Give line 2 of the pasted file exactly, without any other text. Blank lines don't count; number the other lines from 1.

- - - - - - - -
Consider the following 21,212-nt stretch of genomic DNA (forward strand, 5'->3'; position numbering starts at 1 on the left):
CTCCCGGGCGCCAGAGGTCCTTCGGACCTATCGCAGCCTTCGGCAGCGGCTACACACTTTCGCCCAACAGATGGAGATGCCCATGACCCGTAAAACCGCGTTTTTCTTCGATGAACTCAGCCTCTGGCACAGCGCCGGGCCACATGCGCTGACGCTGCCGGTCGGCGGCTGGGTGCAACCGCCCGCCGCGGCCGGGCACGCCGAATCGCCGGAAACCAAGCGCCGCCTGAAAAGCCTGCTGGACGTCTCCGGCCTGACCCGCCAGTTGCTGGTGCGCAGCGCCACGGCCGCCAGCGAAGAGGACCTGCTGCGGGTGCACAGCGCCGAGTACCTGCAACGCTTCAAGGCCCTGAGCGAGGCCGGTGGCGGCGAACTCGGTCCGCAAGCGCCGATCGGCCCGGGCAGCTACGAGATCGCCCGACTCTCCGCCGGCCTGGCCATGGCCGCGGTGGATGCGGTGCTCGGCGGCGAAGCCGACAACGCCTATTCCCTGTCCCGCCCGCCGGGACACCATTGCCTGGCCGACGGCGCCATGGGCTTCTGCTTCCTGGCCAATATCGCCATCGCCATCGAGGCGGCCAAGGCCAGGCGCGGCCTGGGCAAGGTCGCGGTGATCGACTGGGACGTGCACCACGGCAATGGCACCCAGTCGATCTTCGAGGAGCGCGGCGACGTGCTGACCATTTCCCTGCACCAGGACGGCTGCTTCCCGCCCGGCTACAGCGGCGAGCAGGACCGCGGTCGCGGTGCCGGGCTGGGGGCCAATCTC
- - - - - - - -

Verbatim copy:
CTCCCGGGCGCCAGAGGTCCTTCGGACCTATCGCAGCCTTCGGCAGCGGCTACACACTTTCGCCCAACAGATGGAGATGCCCATGACCCGTAAAACCGCGTTTTTCTTCGATGAACTCAGCCTCTGGCACAGCGCCGGGCCACATGCGCTGACGCTGCCGGTCGGCGGCTGGGTGCAACCGCCCGCCGCGGCCGGGCACGCCGAATCGCCGGAAACCAAGCGCCGCCTGAAAAGCCTGCTGGACGTCTCCGGCCTGACCCGCCAGTTGCTGGTGCGCAGCGCCACGGCCGCCAGCGAAGAGGACCTGCTGCGGGTGCACAGCGCCGAGTACCTGCAACGCTTCAAGGCCCTGAGCGAGGCCGGTGGCGGCGAACTCGGTCCGCAAGCGCCGATCGGCCCGGGCAGCTACGAGATCGCCCGACTCTCCGCCGGCCTGGCCATGGCCGCGGTGGATGCGGTGCTCGGCGGCGAAGCCGACAACGCCTATTCCCTGTCCCGCCCGCCGGGACACCATTGCCTGGCCGACGGCGCCATGGGCTTCTGCTTCCTGGCCAATATCGCCATCGCCATCGAGGCGGCCAAGGCCAGGCGCGGCCTGGGCAAGGTCGCGGTGATCGACTGGGACGTGCACCACGGCAATGGCACCCAGTCGATCTTCGAGGAGCGCGGCGACGTGCTGACCATTTCCCTGCACCAGGACGGCTGCTTCCCGCCCGGCTACAGCGGCGAGCAGGACCGCGGTCGCGGTGCCGGGCTGGGGGCCAATCTC